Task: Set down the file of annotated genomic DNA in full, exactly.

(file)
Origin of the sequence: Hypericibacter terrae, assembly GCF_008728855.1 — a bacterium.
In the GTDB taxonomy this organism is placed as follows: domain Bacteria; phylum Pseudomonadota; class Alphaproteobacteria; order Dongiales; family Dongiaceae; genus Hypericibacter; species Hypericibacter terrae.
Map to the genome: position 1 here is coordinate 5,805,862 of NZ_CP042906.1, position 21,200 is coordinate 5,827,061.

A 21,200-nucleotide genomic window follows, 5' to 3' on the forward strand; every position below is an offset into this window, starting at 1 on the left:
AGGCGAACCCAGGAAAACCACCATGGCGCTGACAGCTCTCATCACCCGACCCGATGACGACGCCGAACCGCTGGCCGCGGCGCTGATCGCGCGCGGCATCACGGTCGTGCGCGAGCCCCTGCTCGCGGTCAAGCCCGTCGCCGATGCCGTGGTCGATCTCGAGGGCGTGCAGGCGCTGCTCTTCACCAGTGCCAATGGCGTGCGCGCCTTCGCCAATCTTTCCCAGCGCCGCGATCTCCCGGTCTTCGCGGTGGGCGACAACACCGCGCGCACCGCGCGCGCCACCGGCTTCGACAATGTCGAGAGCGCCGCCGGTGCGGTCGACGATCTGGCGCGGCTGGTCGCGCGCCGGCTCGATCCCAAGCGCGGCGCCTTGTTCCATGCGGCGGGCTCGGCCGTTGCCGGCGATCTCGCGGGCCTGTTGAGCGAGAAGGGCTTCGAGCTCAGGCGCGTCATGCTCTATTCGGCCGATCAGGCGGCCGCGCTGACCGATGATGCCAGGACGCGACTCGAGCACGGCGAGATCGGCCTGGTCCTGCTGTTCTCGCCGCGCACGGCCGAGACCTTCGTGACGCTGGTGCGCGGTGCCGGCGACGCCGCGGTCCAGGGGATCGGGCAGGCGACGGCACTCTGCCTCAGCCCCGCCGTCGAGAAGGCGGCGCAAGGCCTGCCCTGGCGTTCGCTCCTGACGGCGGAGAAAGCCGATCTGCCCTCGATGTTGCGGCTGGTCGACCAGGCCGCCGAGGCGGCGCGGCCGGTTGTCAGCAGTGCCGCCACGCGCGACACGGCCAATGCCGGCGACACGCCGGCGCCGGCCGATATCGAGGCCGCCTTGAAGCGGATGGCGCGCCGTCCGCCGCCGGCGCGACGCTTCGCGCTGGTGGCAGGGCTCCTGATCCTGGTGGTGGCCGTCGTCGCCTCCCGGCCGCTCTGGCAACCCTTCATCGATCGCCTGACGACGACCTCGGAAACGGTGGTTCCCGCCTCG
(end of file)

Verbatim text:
Origin of the sequence: Hypericibacter terrae, assembly GCF_008728855.1 — a bacterium.
In the GTDB taxonomy this organism is placed as follows: domain Bacteria; phylum Pseudomonadota; class Alphaproteobacteria; order Dongiales; family Dongiaceae; genus Hypericibacter; species Hypericibacter terrae.
Map to the genome: position 1 here is coordinate 5,805,862 of NZ_CP042906.1, position 21,200 is coordinate 5,827,061.

A 21,200-nucleotide genomic window follows, 5' to 3' on the forward strand; every position below is an offset into this window, starting at 1 on the left:
AGGCGAACCCAGGAAAACCACCATGGCGCTGACAGCTCTCATCACCCGACCCGATGACGACGCCGAACCGCTGGCCGCGGCGCTGATCGCGCGCGGCATCACGGTCGTGCGCGAGCCCCTGCTCGCGGTCAAGCCCGTCGCCGATGCCGTGGTCGATCTCGAGGGCGTGCAGGCGCTGCTCTTCACCAGTGCCAATGGCGTGCGCGCCTTCGCCAATCTTTCCCAGCGCCGCGATCTCCCGGTCTTCGCGGTGGGCGACAACACCGCGCGCACCGCGCGCGCCACCGGCTTCGACAATGTCGAGAGCGCCGCCGGTGCGGTCGACGATCTGGCGCGGCTGGTCGCGCGCCGGCTCGATCCCAAGCGCGGCGCCTTGTTCCATGCGGCGGGCTCGGCCGTTGCCGGCGATCTCGCGGGCCTGTTGAGCGAGAAGGGCTTCGAGCTCAGGCGCGTCATGCTCTATTCGGCCGATCAGGCGGCCGCGCTGACCGATGATGCCAGGACGCGACTCGAGCACGGCGAGATCGGCCTGGTCCTGCTGTTCTCGCCGCGCACGGCCGAGACCTTCGTGACGCTGGTGCGCGGTGCCGGCGACGCCGCGGTCCAGGGGATCGGGCAGGCGACGGCACTCTGCCTCAGCCCCGCCGTCGAGAAGGCGGCGCAAGGCCTGCCCTGGCGTTCGCTCCTGACGGCGGAGAAAGCCGATCTGCCCTCGATGTTGCGGCTGGTCGACCAGGCCGCCGAGGCGGCGCGGCCGGTTGTCAGCAGTGCCGCCACGCGCGACACGGCCAATGCCGGCGACACGCCGGCGCCGGCCGATATCGAGGCCGCCTTGAAGCGGATGGCGCGCCGTCCGCCGCCGGCGCGACGCTTCGCGCTGGTGGCAGGGCTCCTGATCCTGGTGGTGGCCGTCGTCGCCTCCCGGCCGCTCTGGCAACCCTTCATCGATCGCCTGACGACGACCTCGGAAACGGTGGTTCCCGCCTCG